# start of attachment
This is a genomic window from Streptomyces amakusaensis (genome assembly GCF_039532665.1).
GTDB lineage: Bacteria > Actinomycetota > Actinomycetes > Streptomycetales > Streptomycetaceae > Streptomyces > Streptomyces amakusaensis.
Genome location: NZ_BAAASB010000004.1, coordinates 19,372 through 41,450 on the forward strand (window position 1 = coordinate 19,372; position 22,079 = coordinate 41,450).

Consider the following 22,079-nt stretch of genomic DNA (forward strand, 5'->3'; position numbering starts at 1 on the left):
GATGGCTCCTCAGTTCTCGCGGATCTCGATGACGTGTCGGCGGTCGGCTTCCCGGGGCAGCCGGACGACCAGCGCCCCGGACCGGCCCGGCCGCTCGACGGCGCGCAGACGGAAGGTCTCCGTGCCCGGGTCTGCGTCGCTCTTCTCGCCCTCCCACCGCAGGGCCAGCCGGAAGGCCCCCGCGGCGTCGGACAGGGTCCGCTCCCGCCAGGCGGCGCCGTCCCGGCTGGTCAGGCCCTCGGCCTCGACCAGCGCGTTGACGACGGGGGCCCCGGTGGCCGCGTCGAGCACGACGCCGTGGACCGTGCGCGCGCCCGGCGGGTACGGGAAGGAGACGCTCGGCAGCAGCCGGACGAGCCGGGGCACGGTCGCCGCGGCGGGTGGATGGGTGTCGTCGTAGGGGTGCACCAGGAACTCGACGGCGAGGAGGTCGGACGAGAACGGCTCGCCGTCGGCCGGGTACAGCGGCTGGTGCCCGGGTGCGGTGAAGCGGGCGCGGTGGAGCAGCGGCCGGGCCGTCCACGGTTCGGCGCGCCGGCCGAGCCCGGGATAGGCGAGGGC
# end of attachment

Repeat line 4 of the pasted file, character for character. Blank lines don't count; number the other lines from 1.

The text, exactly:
Consider the following 22,079-nt stretch of genomic DNA (forward strand, 5'->3'; position numbering starts at 1 on the left):